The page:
(Moneywatch) College students tend to agonize about their choice of major, but it turns out that for many of these graduates it probably won't matter.
A new survey from CareerBuilder suggests that plenty of Americans never work in the field that they prepared for in college. Among the 2,134 workers surveyed, 47 percent of college graduates did not find a first job that was related to their college major. What's more, 32 percent of college grads said that they had never worked in a field related to their majors.
Despite an inability to find work in their chosen academic fields, 64 percent of employees say they are happy with the degree they pursued and 61 percent said that they still believe they can find their dream job. Just over one-third of the college-educated workers wished they had picked a different college major.
Graduating into a depressed labor market did not help college grads land a job in their respective fields. Twenty-eight percent said the demand for their degree worsened between the time they entered college and when they graduated while 59 percent said the market for their degree was unchanged. Only 13 percent said the demand for their degree increased.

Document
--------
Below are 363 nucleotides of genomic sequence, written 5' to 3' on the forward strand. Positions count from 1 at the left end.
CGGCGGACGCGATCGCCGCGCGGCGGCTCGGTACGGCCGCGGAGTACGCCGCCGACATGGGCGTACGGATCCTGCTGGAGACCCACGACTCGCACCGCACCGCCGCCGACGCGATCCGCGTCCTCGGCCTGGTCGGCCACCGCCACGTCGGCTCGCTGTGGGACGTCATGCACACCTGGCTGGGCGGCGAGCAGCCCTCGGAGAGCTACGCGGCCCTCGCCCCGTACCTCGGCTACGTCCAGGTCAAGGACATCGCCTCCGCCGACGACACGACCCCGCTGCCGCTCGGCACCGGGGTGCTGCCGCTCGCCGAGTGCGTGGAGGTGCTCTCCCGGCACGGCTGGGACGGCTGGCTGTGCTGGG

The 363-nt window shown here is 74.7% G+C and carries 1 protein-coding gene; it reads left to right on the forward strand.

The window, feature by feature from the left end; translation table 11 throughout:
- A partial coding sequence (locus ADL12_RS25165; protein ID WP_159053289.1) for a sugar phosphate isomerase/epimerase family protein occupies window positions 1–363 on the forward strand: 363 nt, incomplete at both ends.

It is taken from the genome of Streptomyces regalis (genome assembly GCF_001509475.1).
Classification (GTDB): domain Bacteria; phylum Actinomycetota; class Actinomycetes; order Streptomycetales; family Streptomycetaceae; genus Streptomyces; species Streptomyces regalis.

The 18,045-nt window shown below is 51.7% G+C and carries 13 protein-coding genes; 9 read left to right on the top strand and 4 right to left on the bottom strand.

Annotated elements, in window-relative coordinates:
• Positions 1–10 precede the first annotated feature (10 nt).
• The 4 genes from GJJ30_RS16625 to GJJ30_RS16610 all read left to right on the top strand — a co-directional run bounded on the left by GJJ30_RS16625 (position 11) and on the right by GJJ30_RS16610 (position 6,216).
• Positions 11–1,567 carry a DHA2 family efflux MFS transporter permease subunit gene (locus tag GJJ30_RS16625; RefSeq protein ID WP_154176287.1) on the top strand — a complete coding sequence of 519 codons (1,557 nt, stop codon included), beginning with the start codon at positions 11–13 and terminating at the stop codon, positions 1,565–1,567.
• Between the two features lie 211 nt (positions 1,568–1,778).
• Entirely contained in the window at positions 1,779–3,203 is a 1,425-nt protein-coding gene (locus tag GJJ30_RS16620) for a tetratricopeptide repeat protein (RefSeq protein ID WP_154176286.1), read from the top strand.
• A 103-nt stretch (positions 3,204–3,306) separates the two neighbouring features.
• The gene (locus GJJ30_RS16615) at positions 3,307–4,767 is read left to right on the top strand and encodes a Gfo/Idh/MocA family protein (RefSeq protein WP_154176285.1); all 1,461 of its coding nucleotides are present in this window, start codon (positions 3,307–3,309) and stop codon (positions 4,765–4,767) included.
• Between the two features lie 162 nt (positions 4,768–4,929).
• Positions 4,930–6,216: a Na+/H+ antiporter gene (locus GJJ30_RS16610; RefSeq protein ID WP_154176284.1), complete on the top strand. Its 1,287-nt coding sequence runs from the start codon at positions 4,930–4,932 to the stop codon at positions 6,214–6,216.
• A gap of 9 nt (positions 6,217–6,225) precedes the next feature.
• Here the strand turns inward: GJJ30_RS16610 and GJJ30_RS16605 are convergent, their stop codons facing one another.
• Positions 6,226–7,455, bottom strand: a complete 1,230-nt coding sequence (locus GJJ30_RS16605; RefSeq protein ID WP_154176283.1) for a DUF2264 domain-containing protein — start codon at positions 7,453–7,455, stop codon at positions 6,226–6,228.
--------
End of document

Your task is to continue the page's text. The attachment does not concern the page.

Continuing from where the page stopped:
Another study shows same trend
The CareerBuilder study isn't the first to show that many college graduates do not end up in fields linked to their prime academic interests. A study from the Federal Reserve Bank of New York earlier this year illustrated this phenomenon.
In a New York Fed chart, you can see that 62 percent of college graduates with a bachelors degree were working in a field that required a college degree. The pie chart on the right shows the percentage of college graduates (27.3 percent) who were working in a job directly related to their college major.
Using census data, the New York Fed study suggests that graduates who hunt for jobs in big cities enjoy a greater chance of finding a job that fits their skills. What's more, the larger the size of the city, the more likely grads will find a job that matches their skills.
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